Global crop yields could shrink by 3 to 10% by 2050 and 11 to 25%, under a vigorous warming scenario, by the end of the century because of climate change.
A study published in the Journal of Environmental Economics and Management concludes that yield reductions in corn, soybeans, wheat and rice could occur if farmers can't adapt better to climate challenges than they have historically. To read the study, visit https://www.sciencedirect.com/….
A team of researchers led by Ian Sue Wing from Boston University used statistical models trained on past data with forecasts of future temperature and rainfall from 21 high-resolution global climate models simulations to project how yields might change in response to shifting climate patterns.
"Globally, farmers' capacity to adapt to climate change impacts, even over a longer period, might be limited,'" Wing explains in an article published on Phys.org. "Even in the United States, the world's agricultural technology frontier, farmers have been able to only slightly compensate for the adverse impacts of extreme heat on yields of maize and soybeans over time frames of decades."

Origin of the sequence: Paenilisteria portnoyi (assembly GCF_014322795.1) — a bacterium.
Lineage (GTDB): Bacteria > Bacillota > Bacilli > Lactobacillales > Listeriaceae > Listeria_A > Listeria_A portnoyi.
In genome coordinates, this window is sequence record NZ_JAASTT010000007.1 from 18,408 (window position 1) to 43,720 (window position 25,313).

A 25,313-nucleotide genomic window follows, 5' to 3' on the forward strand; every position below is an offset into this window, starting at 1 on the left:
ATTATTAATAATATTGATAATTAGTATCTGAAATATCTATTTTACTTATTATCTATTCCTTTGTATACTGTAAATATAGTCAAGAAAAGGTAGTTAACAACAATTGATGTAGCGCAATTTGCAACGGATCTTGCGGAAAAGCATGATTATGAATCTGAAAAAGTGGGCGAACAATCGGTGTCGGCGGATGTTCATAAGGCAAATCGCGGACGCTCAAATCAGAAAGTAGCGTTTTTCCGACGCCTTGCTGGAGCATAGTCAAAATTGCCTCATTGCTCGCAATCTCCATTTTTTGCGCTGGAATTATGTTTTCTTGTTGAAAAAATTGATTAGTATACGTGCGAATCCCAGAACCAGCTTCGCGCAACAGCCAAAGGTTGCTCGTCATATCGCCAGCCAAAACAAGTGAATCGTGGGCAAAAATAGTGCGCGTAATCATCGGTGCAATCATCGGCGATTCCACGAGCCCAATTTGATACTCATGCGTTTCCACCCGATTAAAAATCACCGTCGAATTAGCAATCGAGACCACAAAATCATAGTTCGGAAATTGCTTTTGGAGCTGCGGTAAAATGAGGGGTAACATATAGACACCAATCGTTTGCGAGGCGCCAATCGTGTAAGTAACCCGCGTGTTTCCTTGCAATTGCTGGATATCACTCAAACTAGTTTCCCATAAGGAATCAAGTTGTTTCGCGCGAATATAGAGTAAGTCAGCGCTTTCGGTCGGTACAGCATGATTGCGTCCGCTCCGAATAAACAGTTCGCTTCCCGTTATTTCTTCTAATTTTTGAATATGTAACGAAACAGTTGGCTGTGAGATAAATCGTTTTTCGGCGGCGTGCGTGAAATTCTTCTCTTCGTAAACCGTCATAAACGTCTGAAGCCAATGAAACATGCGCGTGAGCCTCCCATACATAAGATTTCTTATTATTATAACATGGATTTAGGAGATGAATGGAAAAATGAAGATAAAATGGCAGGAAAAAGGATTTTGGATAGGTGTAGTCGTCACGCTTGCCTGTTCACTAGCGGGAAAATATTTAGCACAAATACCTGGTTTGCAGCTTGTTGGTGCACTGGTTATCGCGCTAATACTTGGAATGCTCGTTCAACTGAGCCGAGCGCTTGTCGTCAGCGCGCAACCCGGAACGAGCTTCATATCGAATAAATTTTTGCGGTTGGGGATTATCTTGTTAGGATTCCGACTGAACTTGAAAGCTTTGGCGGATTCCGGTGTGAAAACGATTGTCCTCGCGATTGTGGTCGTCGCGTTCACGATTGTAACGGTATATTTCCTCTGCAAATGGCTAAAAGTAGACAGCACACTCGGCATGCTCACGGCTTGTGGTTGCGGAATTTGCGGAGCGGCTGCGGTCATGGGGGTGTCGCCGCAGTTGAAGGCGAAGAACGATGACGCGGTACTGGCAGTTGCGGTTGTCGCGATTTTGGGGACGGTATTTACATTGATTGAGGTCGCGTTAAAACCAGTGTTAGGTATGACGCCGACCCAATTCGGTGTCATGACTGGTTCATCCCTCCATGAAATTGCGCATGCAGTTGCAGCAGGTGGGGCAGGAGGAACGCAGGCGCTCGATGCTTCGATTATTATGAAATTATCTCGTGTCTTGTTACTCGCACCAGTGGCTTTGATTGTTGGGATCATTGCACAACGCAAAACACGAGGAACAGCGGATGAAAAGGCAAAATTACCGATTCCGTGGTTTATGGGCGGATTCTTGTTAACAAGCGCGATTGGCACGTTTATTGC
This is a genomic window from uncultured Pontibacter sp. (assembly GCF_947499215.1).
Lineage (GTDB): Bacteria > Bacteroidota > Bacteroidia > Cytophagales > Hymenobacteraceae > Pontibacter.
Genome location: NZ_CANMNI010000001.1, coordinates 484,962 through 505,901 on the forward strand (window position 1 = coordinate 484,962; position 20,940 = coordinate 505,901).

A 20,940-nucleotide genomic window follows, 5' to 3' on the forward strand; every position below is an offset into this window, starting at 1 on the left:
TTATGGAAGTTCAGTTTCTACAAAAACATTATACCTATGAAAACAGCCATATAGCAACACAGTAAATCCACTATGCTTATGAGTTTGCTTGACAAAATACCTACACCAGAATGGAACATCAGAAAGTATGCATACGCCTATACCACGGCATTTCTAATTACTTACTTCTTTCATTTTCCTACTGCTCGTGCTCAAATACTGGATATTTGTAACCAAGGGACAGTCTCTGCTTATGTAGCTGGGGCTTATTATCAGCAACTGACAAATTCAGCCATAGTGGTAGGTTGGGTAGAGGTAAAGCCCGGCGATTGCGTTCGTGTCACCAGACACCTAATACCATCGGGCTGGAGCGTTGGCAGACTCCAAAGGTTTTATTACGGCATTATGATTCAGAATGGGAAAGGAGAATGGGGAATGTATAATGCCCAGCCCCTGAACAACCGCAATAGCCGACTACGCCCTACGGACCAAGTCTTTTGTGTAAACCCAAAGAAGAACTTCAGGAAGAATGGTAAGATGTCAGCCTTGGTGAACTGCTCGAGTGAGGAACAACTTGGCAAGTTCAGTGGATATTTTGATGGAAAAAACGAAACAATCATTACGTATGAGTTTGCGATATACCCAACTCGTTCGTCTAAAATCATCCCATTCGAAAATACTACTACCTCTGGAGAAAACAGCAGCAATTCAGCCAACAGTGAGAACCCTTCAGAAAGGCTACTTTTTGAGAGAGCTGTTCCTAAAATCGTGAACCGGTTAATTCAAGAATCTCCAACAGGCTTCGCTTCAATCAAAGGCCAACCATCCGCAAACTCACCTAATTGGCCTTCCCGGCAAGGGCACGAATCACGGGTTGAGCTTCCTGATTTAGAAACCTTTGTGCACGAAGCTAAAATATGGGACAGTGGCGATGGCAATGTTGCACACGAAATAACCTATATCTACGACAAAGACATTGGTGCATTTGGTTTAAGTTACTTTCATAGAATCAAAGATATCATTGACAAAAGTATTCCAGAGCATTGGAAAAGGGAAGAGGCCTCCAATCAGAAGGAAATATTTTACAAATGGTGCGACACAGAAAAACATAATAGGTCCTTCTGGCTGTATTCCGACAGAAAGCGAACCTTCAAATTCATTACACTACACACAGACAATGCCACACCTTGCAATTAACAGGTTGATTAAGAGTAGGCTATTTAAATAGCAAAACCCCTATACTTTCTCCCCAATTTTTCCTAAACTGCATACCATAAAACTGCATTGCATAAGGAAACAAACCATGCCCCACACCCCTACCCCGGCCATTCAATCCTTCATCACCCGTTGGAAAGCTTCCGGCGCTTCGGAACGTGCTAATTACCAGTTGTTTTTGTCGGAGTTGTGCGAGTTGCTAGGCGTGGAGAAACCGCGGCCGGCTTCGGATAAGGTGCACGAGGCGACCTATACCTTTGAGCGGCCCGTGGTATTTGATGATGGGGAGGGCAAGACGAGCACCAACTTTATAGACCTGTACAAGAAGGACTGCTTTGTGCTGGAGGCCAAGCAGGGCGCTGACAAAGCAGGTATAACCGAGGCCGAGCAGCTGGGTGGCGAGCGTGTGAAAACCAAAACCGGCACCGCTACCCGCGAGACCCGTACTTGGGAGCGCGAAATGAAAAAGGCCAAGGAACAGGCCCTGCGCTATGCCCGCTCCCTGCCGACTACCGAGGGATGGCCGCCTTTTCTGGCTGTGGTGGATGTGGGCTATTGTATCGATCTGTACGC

To read the article, visit https://phys.org/….
Farmers may not be able to control the weather, but they can alter production practices to help compensate for extreme climatic events. This may include changing the amount of fertilizer or irrigation water applied to crops. Shifting planting and harvest dates, adopting new farming technologies, planting cover crops, employing conservation tillage or no-till, and investing in more or different agricultural machinery have the potential to compensate for the effects of adverse weather on yields.
-- Follow the latest from Matthew Wilde, Crops Editor, by visiting the Production Blogs at dtnpf.com or following him on Twitter @progressivwilde
(c) Copyright 2021 DTN, LLC. All rights reserved.